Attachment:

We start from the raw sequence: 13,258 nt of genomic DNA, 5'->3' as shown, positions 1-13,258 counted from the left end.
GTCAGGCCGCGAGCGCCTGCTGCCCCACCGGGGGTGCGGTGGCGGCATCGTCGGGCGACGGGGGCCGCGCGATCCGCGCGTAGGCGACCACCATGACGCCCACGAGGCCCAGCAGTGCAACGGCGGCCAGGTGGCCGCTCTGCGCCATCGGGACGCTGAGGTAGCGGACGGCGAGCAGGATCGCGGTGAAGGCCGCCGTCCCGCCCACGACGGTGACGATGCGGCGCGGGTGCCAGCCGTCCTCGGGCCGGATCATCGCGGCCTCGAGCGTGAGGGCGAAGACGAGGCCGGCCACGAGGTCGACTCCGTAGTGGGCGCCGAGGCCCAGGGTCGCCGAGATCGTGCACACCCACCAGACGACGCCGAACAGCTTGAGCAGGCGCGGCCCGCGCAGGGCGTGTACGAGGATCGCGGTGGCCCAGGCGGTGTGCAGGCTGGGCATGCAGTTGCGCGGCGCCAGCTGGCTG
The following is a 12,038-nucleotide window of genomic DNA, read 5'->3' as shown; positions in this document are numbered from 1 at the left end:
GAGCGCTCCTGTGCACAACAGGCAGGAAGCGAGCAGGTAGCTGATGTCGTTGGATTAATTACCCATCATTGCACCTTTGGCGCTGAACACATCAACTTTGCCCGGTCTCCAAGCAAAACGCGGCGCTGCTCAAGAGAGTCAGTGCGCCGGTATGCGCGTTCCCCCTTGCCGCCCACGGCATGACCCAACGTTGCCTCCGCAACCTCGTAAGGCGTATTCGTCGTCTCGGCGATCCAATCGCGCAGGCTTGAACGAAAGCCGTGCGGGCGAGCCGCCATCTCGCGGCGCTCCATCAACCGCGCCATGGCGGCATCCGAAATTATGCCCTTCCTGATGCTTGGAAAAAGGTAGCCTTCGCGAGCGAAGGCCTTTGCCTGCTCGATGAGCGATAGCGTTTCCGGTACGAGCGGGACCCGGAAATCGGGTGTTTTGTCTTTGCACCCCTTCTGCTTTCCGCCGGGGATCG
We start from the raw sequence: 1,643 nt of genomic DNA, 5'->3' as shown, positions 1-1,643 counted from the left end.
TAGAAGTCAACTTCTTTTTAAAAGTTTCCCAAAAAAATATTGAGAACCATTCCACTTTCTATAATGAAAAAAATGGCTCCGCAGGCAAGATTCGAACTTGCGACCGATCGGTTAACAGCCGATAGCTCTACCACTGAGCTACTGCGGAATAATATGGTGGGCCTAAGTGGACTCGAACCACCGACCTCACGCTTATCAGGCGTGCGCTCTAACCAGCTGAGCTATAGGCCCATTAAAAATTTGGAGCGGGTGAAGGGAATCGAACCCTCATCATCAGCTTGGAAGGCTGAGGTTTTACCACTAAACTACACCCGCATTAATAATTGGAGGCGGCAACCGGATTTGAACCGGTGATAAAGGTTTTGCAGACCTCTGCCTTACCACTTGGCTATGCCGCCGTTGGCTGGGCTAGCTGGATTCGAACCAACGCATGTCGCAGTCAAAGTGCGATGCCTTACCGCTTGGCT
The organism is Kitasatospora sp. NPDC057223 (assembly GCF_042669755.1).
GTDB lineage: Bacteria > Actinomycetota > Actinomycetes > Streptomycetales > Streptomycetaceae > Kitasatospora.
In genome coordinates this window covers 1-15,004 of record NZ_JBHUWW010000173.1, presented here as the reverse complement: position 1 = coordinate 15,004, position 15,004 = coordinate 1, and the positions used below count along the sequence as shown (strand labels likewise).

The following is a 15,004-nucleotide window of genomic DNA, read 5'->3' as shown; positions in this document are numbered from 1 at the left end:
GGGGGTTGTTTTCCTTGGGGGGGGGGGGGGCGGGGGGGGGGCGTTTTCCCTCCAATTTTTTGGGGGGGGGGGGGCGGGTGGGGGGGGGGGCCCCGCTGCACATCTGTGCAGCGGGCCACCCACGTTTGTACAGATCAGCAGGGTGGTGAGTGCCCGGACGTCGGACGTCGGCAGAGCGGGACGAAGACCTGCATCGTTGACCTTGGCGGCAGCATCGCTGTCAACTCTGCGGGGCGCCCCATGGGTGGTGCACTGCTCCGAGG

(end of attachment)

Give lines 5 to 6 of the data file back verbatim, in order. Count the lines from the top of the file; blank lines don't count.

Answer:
We start from the raw sequence: 1,643 nt of genomic DNA, 5'->3' as shown, positions 1-1,643 counted from the left end.
TAGAAGTCAACTTCTTTTTAAAAGTTTCCCAAAAAAATATTGAGAACCATTCCACTTTCTATAATGAAAAAAATGGCTCCGCAGGCAAGATTCGAACTTGCGACCGATCGGTTAACAGCCGATAGCTCTACCACTGAGCTACTGCGGAATAATATGGTGGGCCTAAGTGGACTCGAACCACCGACCTCACGCTTATCAGGCGTGCGCTCTAACCAGCTGAGCTATAGGCCCATTAAAAATTTGGAGCGGGTGAAGGGAATCGAACCCTCATCATCAGCTTGGAAGGCTGAGGTTTTACCACTAAACTACACCCGCATTAATAATTGGAGGCGGCAACCGGATTTGAACCGGTGATAAAGGTTTTGCAGACCTCTGCCTTACCACTTGGCTATGCCGCCGTTGGCTGGGCTAGCTGGATTCGAACCAACGCATGTCGCAGTCAAAGTGCGATGCCTTACCGCTTGGCT